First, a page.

For one day at least, sellers converged with stock market technicals to deliver a large one-day drop in the S&P 500.
As it turned out, the three-month highs in T2108, the percentage of stocks trading above their 40-day moving averages (DMAs), did matter after all. T2108 plunged along with the stock market for its worst one-day performance since mid-November. T2108 is no longer overbought at a much cooler 60%. I failed to maximize the opportune purchases of the SSO puts from Friday: the relentless buyers in the market have trained me to expect rapid absorption of dips, and I wasted no time locking down profits soon after the market open. The buyers did make their usual appearance soon after the open, but their bargain hunting came to a rare end within an hour. By the close, Tuesday became that extremely rare day in 2011 where the stock market actually closed near its lows (and even made fresh intraday lows in the process).
One of the many interesting features of the day was the dollar’s inability to maintain its strength as a “safe haven.” By the end of the U.S. trading session, the dollar essentially gave up most of its gains. The first killjoy was the euro which lifted upward with news that the ECB may be leaning toward hawkish language (and action?) against growing inflationary pressures. Next, it was the yen taking its turn beating up on the U.S. dollar. Bringing up the rear was a slow and steady recovery in the pound. The Swiss franc ended the day the clear winner as its strength rarely wavered against any of the major currencies. The end result was a telling fade for the greenback.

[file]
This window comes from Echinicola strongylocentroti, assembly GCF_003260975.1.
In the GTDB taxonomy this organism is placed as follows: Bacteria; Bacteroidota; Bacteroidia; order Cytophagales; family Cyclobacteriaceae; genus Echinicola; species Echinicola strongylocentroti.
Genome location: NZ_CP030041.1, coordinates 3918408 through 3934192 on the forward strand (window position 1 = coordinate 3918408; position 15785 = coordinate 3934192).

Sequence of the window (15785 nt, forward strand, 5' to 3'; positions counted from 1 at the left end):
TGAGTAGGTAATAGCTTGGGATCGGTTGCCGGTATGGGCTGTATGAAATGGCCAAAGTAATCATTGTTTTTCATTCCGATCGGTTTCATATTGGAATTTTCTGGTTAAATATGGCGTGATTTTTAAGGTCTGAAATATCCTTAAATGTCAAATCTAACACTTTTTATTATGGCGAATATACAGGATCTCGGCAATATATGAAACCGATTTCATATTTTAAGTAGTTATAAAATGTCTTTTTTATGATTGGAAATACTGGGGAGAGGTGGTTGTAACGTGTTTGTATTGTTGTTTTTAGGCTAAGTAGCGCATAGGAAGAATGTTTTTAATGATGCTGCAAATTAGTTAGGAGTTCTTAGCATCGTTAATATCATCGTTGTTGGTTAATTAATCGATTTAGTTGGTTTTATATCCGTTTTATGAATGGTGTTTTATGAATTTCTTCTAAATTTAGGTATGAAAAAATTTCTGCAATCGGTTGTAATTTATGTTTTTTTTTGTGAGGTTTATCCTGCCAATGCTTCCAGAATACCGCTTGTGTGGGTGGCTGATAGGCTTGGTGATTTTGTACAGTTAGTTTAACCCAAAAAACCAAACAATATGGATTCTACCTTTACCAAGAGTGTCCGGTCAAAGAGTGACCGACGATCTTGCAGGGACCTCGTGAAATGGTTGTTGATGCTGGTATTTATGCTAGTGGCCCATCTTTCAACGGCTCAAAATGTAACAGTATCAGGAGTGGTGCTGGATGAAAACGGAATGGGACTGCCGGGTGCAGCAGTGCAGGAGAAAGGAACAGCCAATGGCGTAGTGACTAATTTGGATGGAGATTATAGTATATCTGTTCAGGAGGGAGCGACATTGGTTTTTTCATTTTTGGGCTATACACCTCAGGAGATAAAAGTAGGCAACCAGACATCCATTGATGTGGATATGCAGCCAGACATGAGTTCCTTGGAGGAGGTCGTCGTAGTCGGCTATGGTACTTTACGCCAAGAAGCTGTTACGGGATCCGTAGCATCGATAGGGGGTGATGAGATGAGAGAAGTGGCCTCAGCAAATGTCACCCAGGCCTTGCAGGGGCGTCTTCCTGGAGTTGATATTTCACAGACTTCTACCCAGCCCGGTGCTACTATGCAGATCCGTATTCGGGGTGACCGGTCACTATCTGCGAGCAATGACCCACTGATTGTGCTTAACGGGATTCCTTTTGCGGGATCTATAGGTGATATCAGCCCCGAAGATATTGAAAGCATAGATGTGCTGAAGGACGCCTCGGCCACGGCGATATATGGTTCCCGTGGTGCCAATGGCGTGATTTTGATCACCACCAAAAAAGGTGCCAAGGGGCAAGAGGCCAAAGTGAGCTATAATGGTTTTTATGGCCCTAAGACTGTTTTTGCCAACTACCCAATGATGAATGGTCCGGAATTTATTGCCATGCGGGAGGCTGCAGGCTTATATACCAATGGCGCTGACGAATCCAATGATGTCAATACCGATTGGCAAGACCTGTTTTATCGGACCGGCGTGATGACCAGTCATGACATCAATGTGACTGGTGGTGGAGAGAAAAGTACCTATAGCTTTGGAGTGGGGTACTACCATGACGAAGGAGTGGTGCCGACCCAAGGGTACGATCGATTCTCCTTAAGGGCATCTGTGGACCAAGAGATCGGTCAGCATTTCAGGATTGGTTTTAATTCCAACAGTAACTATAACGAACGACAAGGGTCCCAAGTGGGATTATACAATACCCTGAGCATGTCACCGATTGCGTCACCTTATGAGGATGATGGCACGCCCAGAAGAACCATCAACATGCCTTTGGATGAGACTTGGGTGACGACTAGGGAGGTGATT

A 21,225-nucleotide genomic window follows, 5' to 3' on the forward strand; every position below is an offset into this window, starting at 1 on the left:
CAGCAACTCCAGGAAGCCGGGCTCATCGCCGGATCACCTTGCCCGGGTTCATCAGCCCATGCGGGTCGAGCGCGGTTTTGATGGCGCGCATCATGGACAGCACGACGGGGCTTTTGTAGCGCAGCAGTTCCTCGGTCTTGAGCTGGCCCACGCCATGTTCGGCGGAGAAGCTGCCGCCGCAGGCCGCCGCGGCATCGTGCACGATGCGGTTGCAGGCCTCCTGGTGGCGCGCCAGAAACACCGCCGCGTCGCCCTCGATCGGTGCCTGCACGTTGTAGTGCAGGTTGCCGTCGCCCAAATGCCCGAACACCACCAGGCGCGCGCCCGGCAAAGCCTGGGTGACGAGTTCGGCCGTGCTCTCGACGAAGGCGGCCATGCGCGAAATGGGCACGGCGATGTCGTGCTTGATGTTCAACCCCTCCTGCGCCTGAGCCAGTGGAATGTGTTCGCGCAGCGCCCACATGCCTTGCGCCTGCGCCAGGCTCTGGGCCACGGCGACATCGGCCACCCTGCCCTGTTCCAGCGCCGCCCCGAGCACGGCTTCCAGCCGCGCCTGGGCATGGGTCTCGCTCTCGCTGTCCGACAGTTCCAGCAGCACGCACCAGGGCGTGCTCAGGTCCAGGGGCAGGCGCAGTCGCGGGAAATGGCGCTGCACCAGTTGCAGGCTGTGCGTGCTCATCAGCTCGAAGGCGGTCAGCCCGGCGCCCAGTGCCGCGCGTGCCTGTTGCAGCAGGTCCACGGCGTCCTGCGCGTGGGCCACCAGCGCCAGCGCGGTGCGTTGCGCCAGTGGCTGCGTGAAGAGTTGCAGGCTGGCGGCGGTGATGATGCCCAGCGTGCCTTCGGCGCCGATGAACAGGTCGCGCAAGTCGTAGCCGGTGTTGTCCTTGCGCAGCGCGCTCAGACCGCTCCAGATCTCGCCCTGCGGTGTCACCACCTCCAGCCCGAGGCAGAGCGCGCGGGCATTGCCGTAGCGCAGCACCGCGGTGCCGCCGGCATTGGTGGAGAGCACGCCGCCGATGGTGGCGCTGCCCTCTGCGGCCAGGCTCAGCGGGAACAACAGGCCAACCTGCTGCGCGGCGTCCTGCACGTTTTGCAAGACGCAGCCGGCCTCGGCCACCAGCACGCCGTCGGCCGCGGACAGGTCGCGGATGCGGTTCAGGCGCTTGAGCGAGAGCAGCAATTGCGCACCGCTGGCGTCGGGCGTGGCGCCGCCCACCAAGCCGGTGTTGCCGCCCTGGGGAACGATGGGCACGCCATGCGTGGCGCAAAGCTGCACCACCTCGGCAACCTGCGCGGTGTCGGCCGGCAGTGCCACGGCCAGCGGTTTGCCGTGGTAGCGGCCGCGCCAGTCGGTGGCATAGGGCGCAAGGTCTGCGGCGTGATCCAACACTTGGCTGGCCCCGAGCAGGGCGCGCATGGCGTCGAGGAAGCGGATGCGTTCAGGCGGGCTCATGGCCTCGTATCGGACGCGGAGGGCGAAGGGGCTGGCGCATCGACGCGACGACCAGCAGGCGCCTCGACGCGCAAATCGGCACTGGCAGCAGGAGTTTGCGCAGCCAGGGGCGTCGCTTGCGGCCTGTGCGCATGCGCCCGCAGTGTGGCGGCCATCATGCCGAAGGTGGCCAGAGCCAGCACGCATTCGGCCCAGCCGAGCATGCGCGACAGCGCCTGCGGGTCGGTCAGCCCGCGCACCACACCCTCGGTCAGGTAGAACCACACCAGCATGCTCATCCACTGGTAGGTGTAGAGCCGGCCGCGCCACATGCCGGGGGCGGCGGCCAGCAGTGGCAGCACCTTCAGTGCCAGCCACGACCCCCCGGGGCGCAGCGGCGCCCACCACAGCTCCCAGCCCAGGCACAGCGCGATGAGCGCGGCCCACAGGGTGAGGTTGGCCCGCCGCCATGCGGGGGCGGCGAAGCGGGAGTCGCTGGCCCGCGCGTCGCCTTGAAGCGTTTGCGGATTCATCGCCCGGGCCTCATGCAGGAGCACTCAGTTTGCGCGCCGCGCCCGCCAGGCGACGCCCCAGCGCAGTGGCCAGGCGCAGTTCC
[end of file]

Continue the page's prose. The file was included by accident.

The dollar held its own for all of one day when fear struck the markets over the chaos in Egypt. With the onset of the Libyan crisis, the dollar could barely hold flat for the day. The underlying weakness is quite telling and one more sign that long-term support for the dollar is not likely to last much longer.
Now, having said that, I also recognize that the dollar is not likely to break through long-term support in a straight path. Accordingly, I switched to a small net long position in the dollar…to be set free at the next opportunity.
The dollar fared best on the day against the commodity currencies, the Canadian and Australian dollars. So, I took particular interest in follow-through on a technical breakdown in Freeport Mcmoran C&G (FCX), one of the more popular plays on copper on the market.
*All charts created using TeleChart:
So while the S&P 500 has been moving nearly straight up for the first seven weeks of the year, FCX has given up all its gains from December and is now down 17% for 2011. I am not ready to predict it will retest the 200DMA resting patiently below, but FCX will be one of many important stocks to watch to gauge the health of the underlying bullishness of the market.
Be careful out there!
Full disclosure: net long the U.S. dollar